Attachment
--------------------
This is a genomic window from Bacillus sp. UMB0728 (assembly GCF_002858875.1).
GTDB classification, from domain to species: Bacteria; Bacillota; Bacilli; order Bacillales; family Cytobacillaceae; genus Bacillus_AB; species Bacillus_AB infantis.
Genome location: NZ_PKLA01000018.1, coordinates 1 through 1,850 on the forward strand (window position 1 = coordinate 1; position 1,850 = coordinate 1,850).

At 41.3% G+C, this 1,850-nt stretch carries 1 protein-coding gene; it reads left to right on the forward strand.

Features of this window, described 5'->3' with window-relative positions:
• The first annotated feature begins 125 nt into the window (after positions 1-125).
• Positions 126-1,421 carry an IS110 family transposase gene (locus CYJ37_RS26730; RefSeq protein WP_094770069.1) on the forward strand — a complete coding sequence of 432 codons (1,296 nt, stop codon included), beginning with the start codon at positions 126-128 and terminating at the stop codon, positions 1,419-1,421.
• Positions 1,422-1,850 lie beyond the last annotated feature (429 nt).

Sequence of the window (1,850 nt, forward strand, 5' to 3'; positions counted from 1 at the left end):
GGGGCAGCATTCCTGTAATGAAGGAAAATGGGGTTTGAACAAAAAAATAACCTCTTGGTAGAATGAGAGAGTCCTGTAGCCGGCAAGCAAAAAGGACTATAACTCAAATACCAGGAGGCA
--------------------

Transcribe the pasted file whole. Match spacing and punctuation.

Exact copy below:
This is a genomic window from Bacillus sp. UMB0728 (assembly GCF_002858875.1).
GTDB classification, from domain to species: Bacteria; Bacillota; Bacilli; order Bacillales; family Cytobacillaceae; genus Bacillus_AB; species Bacillus_AB infantis.
Genome location: NZ_PKLA01000018.1, coordinates 1 through 1,850 on the forward strand (window position 1 = coordinate 1; position 1,850 = coordinate 1,850).

At 41.3% G+C, this 1,850-nt stretch carries 1 protein-coding gene; it reads left to right on the forward strand.

Features of this window, described 5'->3' with window-relative positions:
• The first annotated feature begins 125 nt into the window (after positions 1-125).
• Positions 126-1,421 carry an IS110 family transposase gene (locus CYJ37_RS26730; RefSeq protein WP_094770069.1) on the forward strand — a complete coding sequence of 432 codons (1,296 nt, stop codon included), beginning with the start codon at positions 126-128 and terminating at the stop codon, positions 1,419-1,421.
• Positions 1,422-1,850 lie beyond the last annotated feature (429 nt).

Sequence of the window (1,850 nt, forward strand, 5' to 3'; positions counted from 1 at the left end):
GGGGCAGCATTCCTGTAATGAAGGAAAATGGGGTTTGAACAAAAAAATAACCTCTTGGTAGAATGAGAGAGTCCTGTAGCCGGCAAGCAAAAAGGACTATAACTCAAATACCAGGAGGCA